Some of the more common change management events and artifacts to make this happen include a change readiness assessment, Communications Plan, business and technology impact analysis, learning and training tools, post go-live intermediation measures (such as a user adoption dashboard) and value realization measurements. These steps provide users a pathway from the current to the future and provide assurance to stakeholders that resistance to change will not delay or derail project objectives.
Most CRM implementations under-estimate the hours needed for training and deliver less than impressive training classes. Too often, training is delivered by trainers that know the software but do not really understand what is most important to the staff. This problem is exacerbated when trainers focus on software capabilities in a vacuum, as opposed to how software capabilities can enable the objectives and processes most important to users.
User training is a critical success factor in adoption and utilization. When users believe they become net beneficiaries of the application, that is, they can get more out of the CRM system than they put in, they will embrace the system. Training classes must demonstrate measurable benefits with plenty of supporting WIFFM (What's In It For Me) examples to clearly show how each role becomes a net beneficiary.
The training programs that we have found most successful are designed for the employee experience and change the objective from delivering training to measuring learning. I personally prefer the four stage progressive training model of See it, Know it, Try it and Do it. Regardless of method, a comprehensive training program should include a training strategy, training plan, curriculum of role-based of courses and training assets which may include:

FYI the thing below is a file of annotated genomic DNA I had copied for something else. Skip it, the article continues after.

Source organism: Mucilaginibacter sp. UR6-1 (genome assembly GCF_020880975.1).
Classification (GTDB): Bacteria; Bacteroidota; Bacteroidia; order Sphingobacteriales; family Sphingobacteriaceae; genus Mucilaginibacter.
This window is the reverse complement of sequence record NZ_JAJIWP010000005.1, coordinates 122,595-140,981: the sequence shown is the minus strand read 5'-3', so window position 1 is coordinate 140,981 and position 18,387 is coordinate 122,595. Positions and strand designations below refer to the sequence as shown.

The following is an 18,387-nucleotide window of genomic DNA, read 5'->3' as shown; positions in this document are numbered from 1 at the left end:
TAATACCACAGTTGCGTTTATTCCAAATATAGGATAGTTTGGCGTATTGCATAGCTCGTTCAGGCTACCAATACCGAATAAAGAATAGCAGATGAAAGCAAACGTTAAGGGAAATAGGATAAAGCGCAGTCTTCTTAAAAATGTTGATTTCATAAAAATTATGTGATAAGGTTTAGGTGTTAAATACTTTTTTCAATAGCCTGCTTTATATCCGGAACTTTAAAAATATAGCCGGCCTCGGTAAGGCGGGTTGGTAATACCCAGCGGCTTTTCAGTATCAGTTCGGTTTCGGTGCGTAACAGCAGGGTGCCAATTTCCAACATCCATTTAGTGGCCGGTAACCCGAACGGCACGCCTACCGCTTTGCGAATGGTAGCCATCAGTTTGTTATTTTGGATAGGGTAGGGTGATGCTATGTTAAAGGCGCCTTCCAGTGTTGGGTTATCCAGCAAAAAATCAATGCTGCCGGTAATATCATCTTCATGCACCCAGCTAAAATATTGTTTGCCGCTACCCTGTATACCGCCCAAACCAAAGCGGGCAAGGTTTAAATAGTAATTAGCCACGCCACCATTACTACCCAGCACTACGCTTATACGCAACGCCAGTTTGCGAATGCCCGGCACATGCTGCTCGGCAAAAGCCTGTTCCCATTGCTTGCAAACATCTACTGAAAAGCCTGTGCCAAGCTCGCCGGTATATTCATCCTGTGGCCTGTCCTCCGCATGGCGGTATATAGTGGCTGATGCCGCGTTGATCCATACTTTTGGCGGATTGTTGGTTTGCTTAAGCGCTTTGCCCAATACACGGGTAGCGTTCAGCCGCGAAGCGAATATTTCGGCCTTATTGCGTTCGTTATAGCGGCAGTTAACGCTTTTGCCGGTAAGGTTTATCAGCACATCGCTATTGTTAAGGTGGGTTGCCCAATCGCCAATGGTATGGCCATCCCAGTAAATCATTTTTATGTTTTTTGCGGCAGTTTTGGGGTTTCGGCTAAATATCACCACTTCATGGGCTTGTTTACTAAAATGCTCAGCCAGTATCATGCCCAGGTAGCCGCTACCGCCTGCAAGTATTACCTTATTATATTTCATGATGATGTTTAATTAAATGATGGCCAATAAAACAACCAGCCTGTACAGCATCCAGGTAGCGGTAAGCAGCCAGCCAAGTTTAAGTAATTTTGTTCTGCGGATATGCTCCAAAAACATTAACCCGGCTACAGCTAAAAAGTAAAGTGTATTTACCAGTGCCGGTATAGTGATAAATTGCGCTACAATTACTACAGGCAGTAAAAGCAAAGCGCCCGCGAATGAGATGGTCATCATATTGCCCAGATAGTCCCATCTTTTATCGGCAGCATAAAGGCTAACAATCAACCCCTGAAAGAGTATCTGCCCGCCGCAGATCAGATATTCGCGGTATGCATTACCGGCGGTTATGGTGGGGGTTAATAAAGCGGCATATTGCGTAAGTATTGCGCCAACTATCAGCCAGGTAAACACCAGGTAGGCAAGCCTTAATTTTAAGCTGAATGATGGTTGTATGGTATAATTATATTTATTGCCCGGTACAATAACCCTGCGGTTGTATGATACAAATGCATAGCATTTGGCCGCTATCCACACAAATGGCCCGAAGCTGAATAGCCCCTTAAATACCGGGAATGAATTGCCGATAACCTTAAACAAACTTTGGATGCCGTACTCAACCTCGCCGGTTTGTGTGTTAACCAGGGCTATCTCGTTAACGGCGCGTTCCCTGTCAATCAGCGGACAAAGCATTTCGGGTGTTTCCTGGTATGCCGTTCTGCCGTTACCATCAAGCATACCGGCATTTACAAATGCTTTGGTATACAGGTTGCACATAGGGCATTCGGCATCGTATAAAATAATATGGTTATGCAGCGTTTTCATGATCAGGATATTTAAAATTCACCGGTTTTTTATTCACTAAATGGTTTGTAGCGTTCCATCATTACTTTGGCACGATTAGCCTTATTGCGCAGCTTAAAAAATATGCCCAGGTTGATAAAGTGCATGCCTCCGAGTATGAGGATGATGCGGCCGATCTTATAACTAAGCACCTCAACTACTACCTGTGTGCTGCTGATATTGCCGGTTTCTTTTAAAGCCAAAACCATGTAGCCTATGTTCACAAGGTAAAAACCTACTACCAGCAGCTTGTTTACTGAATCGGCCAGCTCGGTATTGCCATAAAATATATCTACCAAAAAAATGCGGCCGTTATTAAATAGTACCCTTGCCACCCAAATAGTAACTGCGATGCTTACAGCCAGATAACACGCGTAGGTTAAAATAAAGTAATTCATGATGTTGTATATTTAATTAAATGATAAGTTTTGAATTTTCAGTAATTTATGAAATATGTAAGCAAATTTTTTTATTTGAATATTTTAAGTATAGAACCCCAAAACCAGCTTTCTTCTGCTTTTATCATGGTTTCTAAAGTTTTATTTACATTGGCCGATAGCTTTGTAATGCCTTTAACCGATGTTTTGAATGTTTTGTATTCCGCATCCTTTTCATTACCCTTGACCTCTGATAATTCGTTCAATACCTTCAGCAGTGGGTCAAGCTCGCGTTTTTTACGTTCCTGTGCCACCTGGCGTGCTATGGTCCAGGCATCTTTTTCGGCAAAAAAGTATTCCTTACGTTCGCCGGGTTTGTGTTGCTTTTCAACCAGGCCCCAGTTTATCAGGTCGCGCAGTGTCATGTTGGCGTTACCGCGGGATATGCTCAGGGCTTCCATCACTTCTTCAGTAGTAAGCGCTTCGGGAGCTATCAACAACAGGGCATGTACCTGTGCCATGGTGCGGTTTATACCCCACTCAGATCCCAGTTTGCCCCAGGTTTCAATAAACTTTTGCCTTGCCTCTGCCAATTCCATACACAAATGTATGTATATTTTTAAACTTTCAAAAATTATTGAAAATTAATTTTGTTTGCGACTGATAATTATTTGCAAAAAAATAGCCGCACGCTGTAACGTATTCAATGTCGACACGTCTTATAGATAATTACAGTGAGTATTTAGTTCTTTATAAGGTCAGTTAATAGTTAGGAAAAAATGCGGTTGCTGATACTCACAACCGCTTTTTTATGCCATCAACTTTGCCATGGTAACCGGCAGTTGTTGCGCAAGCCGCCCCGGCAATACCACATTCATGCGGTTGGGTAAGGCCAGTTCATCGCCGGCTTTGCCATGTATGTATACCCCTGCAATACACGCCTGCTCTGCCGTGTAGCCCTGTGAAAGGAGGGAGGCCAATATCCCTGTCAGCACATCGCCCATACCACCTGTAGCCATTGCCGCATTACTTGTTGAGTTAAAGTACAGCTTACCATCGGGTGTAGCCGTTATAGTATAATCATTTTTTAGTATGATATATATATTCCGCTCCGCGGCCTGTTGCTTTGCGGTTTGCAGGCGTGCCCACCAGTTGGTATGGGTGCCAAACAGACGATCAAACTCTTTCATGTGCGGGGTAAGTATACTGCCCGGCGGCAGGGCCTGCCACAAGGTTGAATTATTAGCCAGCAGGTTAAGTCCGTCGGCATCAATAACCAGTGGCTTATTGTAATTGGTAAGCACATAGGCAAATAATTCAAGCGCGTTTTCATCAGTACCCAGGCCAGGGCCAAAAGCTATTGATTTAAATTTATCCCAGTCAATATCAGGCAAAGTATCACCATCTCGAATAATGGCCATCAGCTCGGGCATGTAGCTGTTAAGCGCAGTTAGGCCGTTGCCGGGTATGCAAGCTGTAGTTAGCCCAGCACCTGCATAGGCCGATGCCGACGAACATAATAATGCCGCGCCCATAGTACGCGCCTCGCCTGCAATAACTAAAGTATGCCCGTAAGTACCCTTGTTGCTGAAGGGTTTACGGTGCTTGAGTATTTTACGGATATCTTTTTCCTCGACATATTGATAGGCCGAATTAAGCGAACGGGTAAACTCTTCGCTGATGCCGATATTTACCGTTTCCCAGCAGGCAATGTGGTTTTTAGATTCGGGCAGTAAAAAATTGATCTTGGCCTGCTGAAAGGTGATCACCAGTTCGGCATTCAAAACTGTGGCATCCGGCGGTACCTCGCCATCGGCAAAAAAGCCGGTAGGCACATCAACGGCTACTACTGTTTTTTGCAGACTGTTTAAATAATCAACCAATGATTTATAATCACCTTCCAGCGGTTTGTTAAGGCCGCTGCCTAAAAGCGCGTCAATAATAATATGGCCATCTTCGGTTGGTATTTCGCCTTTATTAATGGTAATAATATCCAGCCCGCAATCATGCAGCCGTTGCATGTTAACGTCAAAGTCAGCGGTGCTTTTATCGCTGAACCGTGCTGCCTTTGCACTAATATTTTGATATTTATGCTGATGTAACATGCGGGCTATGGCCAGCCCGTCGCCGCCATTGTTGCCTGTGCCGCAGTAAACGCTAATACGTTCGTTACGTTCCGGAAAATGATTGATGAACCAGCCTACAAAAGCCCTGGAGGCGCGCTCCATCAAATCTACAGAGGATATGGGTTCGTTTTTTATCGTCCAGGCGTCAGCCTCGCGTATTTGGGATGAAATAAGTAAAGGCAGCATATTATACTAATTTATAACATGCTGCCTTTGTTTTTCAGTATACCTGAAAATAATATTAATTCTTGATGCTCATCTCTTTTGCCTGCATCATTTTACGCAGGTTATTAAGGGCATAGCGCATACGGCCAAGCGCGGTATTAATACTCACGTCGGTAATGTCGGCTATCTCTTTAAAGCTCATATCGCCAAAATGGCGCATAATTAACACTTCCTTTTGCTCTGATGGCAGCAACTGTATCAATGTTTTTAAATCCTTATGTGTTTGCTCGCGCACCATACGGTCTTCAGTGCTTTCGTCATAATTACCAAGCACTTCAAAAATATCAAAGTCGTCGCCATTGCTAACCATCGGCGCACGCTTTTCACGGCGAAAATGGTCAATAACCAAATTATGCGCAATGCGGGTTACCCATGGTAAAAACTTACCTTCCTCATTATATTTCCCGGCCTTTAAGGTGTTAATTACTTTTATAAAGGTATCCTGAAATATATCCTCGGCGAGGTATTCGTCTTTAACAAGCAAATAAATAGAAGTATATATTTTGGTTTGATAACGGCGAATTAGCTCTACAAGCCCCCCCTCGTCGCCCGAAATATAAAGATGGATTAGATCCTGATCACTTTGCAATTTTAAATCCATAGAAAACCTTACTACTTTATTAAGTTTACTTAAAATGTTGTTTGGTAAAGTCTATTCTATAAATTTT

- Aids such as reference guides, cheat sheets, custom help, on screen prompts, videos and infographics
- Events such as periodic conference call updates, town hall meetings, lunch and learns, webinars and recordings
- Self-service training courses and knowledgebase support
- Guided instruction or technology aids using products such as Walk Me, or guided user navigation tools such as online prompts and guides that deliver step by step process or task sequence to completion
In addition to the above points, five CRM training best practices that I recommend include:
- A user approved training curriculum designed to demonstrate staff processes enabled by software (as opposed to delivering instruction on software capabilities that are not aligned to the staff objectives)
- Bite sized training programs that make training more focused, faster to consume and easier to remember
- Live training supplemented with leave behind collaterals
- A user steering committee that reviews new software releases in order to gauge which new capabilities are relevant and deserve continued training, and
- A recurring training cadence aligned with new software releases
CRM Center of Excellence
Once staff begin using the application their requests for additional configuration, customization, automation and information reporting will increase. The more staff use the application the more changes they will want. And that's a good thing as it will improve user adoption, labor productivity and technology payback. However, most organizations don't have an unlimited CRM budget so a process is needed to apply limited investment to the areas that deliver the biggest business impact. A CRM Center of Excellence can manage this process and deliver other big benefits.